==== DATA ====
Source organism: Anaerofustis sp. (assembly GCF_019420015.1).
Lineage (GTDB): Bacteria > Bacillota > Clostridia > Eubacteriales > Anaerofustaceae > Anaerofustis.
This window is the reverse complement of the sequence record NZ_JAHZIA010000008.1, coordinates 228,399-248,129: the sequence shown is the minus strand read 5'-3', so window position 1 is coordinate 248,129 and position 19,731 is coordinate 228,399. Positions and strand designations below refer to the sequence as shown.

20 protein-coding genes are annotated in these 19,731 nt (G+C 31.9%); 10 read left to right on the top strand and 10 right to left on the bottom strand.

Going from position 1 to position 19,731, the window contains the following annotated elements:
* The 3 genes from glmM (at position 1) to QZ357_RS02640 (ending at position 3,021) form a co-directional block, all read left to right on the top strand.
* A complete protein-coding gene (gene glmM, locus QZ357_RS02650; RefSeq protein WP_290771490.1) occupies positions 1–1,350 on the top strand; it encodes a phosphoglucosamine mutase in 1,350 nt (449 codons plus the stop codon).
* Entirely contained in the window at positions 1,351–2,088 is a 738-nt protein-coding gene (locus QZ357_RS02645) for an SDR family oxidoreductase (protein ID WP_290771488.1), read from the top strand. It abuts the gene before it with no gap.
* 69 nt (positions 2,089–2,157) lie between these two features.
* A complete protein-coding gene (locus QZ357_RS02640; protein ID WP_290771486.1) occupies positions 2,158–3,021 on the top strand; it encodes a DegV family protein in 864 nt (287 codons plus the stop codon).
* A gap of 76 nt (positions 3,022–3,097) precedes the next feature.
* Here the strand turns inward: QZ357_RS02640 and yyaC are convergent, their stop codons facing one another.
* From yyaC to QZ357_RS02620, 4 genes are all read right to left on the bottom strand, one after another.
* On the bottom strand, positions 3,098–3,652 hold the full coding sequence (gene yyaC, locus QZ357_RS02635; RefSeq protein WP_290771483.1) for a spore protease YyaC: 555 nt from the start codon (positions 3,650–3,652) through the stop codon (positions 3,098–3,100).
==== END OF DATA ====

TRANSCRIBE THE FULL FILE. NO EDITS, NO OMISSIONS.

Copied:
Source organism: Anaerofustis sp. (assembly GCF_019420015.1).
Lineage (GTDB): Bacteria > Bacillota > Clostridia > Eubacteriales > Anaerofustaceae > Anaerofustis.
This window is the reverse complement of the sequence record NZ_JAHZIA010000008.1, coordinates 228,399-248,129: the sequence shown is the minus strand read 5'-3', so window position 1 is coordinate 248,129 and position 19,731 is coordinate 228,399. Positions and strand designations below refer to the sequence as shown.

20 protein-coding genes are annotated in these 19,731 nt (G+C 31.9%); 10 read left to right on the top strand and 10 right to left on the bottom strand.

Going from position 1 to position 19,731, the window contains the following annotated elements:
* The 3 genes from glmM (at position 1) to QZ357_RS02640 (ending at position 3,021) form a co-directional block, all read left to right on the top strand.
* A complete protein-coding gene (gene glmM, locus QZ357_RS02650; RefSeq protein WP_290771490.1) occupies positions 1–1,350 on the top strand; it encodes a phosphoglucosamine mutase in 1,350 nt (449 codons plus the stop codon).
* Entirely contained in the window at positions 1,351–2,088 is a 738-nt protein-coding gene (locus QZ357_RS02645) for an SDR family oxidoreductase (protein ID WP_290771488.1), read from the top strand. It abuts the gene before it with no gap.
* 69 nt (positions 2,089–2,157) lie between these two features.
* A complete protein-coding gene (locus QZ357_RS02640; protein ID WP_290771486.1) occupies positions 2,158–3,021 on the top strand; it encodes a DegV family protein in 864 nt (287 codons plus the stop codon).
* A gap of 76 nt (positions 3,022–3,097) precedes the next feature.
* Here the strand turns inward: QZ357_RS02640 and yyaC are convergent, their stop codons facing one another.
* From yyaC to QZ357_RS02620, 4 genes are all read right to left on the bottom strand, one after another.
* On the bottom strand, positions 3,098–3,652 hold the full coding sequence (gene yyaC, locus QZ357_RS02635; RefSeq protein WP_290771483.1) for a spore protease YyaC: 555 nt from the start codon (positions 3,650–3,652) through the stop codon (positions 3,098–3,100).